Despite some jitters, both actors connected with the frail humanity of their characters and made us privy to their secrets.
Daniel’s Doug is a combustible mix of goofiness, exuberance, and anger, sometimes peeling aside to reveal the fragility and vulnerability beneath. His body postures and movements change ever so subtly from era to era. If there hadn’t been a running count of their ages in each scene, the audience would still have been able to tell the difference between an eight-year-old’s innocent curiosity and a thirty-eight-year-old’s morbid fascination.
Victoria is a fine young actor and her moments of personal contemplation are played beautifully. Every once in a while, we could see her thinking about the next scene or line. But those moments were fleeting and she quickly dived back into the torturous paths along which Kayleen thinks.
It is rare to find an actor who is capable of mapping her character’s entire history with a single look.
Direction by William Hightower and Sabīne Sietiņa frames the action sparingly, leaving a lot of room for their actors to find their own way. The set is simple yet effective, with the stage’s revolve mimicking the turning of the years and the cycles that none of us ever really escape.
Frequent costume changes help to keep the audience oriented in time without being intrusive or heavy-handed, and simple musical interludes punctuate the action. Hats off to the stage team of Liza Koltsova (Stage and Costume Design) and stage managers Letizia Rivera and Peace Bouchier.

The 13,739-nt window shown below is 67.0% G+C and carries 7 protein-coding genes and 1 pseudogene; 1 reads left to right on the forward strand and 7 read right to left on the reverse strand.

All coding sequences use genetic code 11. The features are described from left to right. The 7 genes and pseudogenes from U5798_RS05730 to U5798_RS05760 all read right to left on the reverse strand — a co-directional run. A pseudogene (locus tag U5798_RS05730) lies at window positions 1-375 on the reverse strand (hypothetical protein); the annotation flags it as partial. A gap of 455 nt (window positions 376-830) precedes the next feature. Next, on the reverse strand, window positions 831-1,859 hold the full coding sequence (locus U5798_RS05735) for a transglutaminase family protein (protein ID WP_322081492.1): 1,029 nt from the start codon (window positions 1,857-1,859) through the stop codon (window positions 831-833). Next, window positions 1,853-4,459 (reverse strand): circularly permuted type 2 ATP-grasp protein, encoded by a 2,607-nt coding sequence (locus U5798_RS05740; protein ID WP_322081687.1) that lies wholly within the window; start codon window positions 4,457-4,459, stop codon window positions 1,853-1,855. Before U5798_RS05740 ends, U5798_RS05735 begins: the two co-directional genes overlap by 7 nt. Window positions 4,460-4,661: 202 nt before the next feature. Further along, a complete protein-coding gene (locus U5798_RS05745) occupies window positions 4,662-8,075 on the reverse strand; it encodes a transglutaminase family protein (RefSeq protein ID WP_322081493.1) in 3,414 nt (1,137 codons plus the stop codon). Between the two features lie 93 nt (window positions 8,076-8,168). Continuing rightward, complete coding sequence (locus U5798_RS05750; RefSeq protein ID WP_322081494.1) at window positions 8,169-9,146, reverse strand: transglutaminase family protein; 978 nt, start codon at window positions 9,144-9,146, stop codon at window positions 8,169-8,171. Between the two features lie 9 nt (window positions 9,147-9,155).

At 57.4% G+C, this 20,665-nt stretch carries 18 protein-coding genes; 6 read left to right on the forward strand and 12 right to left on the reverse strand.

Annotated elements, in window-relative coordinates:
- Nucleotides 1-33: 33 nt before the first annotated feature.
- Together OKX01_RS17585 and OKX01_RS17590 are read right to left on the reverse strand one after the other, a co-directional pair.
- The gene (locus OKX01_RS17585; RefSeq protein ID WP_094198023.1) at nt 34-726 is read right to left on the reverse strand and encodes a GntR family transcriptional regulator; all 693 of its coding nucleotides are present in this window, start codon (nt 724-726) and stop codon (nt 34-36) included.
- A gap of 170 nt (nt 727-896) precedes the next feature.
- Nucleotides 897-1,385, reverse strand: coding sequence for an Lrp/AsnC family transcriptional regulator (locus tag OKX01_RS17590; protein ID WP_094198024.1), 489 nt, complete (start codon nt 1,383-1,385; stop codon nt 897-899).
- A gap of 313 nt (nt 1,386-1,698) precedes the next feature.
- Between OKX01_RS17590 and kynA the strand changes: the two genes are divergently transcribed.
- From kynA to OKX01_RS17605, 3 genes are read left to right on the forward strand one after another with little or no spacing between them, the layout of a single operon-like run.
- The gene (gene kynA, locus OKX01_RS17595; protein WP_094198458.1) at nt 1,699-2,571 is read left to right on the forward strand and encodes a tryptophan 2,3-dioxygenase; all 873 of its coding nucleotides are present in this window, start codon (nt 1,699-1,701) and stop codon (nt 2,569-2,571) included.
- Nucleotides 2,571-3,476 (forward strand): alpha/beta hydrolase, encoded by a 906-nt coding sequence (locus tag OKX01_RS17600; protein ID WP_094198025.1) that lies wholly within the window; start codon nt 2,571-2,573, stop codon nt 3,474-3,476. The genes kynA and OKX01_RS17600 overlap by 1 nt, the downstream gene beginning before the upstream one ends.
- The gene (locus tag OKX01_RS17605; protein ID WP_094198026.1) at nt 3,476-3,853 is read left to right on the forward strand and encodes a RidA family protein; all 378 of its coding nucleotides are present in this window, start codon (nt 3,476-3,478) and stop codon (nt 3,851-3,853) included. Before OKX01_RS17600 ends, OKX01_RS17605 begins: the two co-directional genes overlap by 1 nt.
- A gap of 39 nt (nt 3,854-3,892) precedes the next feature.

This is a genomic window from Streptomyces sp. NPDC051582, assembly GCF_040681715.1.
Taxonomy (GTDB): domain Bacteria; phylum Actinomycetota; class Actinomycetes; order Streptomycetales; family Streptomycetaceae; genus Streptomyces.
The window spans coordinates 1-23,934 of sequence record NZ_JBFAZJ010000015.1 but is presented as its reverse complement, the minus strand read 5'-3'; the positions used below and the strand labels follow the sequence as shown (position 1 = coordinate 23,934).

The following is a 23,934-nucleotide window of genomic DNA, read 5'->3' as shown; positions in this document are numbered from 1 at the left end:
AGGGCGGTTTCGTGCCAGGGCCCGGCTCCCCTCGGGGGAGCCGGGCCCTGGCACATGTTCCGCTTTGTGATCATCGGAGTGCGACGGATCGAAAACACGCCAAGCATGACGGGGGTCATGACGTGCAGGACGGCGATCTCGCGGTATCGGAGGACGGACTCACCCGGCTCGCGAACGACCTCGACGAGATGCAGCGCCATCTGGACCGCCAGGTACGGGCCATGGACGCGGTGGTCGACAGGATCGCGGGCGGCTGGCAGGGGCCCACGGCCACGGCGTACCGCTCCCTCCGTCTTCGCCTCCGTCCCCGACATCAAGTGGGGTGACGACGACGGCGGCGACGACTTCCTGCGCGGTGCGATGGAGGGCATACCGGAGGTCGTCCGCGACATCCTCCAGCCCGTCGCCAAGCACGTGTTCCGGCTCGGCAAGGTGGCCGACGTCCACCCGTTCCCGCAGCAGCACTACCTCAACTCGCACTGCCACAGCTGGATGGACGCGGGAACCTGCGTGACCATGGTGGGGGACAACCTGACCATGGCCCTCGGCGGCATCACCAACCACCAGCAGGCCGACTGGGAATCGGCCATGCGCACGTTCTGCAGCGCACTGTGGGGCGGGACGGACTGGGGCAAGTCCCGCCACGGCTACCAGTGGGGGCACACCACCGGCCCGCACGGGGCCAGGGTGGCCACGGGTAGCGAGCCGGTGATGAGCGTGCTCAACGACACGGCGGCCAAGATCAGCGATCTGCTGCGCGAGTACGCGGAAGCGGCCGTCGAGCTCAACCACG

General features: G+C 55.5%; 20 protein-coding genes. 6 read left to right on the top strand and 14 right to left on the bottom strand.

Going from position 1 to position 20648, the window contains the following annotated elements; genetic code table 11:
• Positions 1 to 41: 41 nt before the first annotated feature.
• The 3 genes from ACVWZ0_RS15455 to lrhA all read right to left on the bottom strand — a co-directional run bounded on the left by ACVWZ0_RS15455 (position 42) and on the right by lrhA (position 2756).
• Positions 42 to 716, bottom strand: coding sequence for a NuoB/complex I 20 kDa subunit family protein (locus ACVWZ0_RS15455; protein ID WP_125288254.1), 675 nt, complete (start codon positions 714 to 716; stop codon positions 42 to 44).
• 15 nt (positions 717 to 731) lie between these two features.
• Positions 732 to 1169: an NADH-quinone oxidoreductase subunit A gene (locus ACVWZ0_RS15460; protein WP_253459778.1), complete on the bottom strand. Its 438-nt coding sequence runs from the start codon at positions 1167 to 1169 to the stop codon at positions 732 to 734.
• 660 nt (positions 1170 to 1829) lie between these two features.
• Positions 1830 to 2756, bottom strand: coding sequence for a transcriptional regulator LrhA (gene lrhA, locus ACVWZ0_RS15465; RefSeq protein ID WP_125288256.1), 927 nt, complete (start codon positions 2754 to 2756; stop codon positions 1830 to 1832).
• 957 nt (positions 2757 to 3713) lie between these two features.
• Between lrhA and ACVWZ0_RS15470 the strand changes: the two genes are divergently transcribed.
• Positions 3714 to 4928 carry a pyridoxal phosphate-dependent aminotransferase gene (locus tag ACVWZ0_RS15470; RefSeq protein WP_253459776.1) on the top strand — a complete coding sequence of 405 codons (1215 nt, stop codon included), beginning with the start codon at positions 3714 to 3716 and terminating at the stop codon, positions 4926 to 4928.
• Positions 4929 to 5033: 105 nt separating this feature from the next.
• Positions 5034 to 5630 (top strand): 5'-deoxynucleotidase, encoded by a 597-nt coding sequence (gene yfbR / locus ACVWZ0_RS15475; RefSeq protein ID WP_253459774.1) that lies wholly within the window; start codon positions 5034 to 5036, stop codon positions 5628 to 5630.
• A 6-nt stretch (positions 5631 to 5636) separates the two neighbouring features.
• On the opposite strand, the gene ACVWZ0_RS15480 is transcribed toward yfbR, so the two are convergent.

As mentioned above, the play explores themes and topics that may be triggering for some audience members, but oh, it’s worth it!
The thoughts it awakened and the feelings it brought up are still with me more than 12 hours later.
Always a sign of a good story, even though, in this case, the ending is not what Hollywood has taught us to expect. If it lasted a minute longer than 80 minutes it would outstay its welcome. But ETL‘s clinical yet tender production acknowledges that. If there is something irritating about all the adolescent angst, the play’s distinctive tone combines with stellar performances to make it startlingly and wonderfully watchable. Definitely worth the time and money. Neues Schauspiel and its cozy pub are the perfect location for a fun night out and will give you lots of opportunity to explore any feelings evoked by the talents on stage.
Gruesome Playground Injuries is showing there on the following dates: 10th, 11th, 12th March 2022.
Go and see it!
English Theatre Leipzig
in association with
Neues Schauspiel Leipzig
Gruesome Playground Injuries
By Rajiv Joseph
Performed in English
Dates: 10th, 11th & 12th of March, 2022; at 20:00
Venue: The Neues Schauspiel Leipzig, Lützner Str. 29, 04177 Leipzig
Tickets: 14€, reduced price 10€
Tickets available online at: www.neues-schauspiel-leipzig.de, or by telephone at: 0341 927 997 70.